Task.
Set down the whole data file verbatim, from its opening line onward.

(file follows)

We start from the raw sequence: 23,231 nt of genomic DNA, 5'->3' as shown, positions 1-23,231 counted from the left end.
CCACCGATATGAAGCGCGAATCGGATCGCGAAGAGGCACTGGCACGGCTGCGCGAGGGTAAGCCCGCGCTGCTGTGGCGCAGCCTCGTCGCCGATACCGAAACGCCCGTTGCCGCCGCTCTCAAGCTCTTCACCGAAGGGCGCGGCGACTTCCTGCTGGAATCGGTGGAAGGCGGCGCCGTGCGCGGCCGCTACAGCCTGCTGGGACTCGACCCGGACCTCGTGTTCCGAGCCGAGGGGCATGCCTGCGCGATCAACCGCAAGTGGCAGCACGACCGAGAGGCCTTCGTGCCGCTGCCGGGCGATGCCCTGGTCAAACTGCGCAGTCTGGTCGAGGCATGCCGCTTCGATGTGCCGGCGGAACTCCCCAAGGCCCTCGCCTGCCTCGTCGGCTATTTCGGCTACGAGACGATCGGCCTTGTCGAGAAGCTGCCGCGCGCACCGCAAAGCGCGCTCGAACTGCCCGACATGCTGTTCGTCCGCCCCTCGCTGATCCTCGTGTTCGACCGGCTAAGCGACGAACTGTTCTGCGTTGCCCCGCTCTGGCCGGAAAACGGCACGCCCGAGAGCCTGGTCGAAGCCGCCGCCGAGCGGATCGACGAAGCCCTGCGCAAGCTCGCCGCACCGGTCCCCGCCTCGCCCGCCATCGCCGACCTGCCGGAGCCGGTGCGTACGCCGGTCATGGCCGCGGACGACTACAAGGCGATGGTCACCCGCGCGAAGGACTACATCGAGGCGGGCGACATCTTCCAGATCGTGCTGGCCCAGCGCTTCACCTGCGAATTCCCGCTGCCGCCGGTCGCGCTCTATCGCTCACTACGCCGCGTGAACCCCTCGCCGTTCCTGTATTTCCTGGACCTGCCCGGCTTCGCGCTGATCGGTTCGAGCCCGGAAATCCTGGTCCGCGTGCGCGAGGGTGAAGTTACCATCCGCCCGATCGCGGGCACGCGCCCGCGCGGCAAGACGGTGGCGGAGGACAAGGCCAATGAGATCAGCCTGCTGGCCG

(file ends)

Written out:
We start from the raw sequence: 23,231 nt of genomic DNA, 5'->3' as shown, positions 1-23,231 counted from the left end.
CCACCGATATGAAGCGCGAATCGGATCGCGAAGAGGCACTGGCACGGCTGCGCGAGGGTAAGCCCGCGCTGCTGTGGCGCAGCCTCGTCGCCGATACCGAAACGCCCGTTGCCGCCGCTCTCAAGCTCTTCACCGAAGGGCGCGGCGACTTCCTGCTGGAATCGGTGGAAGGCGGCGCCGTGCGCGGCCGCTACAGCCTGCTGGGACTCGACCCGGACCTCGTGTTCCGAGCCGAGGGGCATGCCTGCGCGATCAACCGCAAGTGGCAGCACGACCGAGAGGCCTTCGTGCCGCTGCCGGGCGATGCCCTGGTCAAACTGCGCAGTCTGGTCGAGGCATGCCGCTTCGATGTGCCGGCGGAACTCCCCAAGGCCCTCGCCTGCCTCGTCGGCTATTTCGGCTACGAGACGATCGGCCTTGTCGAGAAGCTGCCGCGCGCACCGCAAAGCGCGCTCGAACTGCCCGACATGCTGTTCGTCCGCCCCTCGCTGATCCTCGTGTTCGACCGGCTAAGCGACGAACTGTTCTGCGTTGCCCCGCTCTGGCCGGAAAACGGCACGCCCGAGAGCCTGGTCGAAGCCGCCGCCGAGCGGATCGACGAAGCCCTGCGCAAGCTCGCCGCACCGGTCCCCGCCTCGCCCGCCATCGCCGACCTGCCGGAGCCGGTGCGTACGCCGGTCATGGCCGCGGACGACTACAAGGCGATGGTCACCCGCGCGAAGGACTACATCGAGGCGGGCGACATCTTCCAGATCGTGCTGGCCCAGCGCTTCACCTGCGAATTCCCGCTGCCGCCGGTCGCGCTCTATCGCTCACTACGCCGCGTGAACCCCTCGCCGTTCCTGTATTTCCTGGACCTGCCCGGCTTCGCGCTGATCGGTTCGAGCCCGGAAATCCTGGTCCGCGTGCGCGAGGGTGAAGTTACCATCCGCCCGATCGCGGGCACGCGCCCGCGCGGCAAGACGGTGGCGGAGGACAAGGCCAATGAGATCAGCCTGCTGGCCG